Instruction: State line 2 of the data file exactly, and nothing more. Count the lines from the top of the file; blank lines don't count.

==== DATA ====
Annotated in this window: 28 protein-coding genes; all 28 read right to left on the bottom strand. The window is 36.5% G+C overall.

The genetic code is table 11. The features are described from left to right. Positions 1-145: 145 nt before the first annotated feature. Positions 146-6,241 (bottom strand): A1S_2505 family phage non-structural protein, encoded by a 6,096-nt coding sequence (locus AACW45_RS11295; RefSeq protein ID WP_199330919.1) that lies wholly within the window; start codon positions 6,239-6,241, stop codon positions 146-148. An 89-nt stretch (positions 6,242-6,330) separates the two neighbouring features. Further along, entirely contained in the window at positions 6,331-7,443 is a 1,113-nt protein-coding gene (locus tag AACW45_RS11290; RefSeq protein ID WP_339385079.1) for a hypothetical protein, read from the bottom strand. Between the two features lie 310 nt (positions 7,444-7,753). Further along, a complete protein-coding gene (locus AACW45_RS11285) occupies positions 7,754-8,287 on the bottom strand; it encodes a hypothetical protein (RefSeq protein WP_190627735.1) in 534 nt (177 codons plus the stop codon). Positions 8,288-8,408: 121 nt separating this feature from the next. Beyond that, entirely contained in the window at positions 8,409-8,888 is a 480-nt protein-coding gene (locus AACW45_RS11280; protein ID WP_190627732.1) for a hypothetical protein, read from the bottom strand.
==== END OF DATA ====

The genetic code is table 11. The features are described from left to right. Positions 1-145: 145 nt before the first annotated feature. Positions 146-6,241 (bottom strand): A1S_2505 family phage non-structural protein, encoded by a 6,096-nt coding sequence (locus AACW45_RS11295; RefSeq protein ID WP_199330919.1) that lies wholly within the window; start codon positions 6,239-6,241, stop codon positions 146-148. An 89-nt stretch (positions 6,242-6,330) separates the two neighbouring features. Further along, entirely contained in the window at positions 6,331-7,443 is a 1,113-nt protein-coding gene (locus tag AACW45_RS11290; RefSeq protein ID WP_339385079.1) for a hypothetical protein, read from the bottom strand. Between the two features lie 310 nt (positions 7,444-7,753). Further along, a complete protein-coding gene (locus AACW45_RS11285) occupies positions 7,754-8,287 on the bottom strand; it encodes a hypothetical protein (RefSeq protein WP_190627735.1) in 534 nt (177 codons plus the stop codon). Positions 8,288-8,408: 121 nt separating this feature from the next. Beyond that, entirely contained in the window at positions 8,409-8,888 is a 480-nt protein-coding gene (locus AACW45_RS11280; protein ID WP_190627732.1) for a hypothetical protein, read from the bottom strand.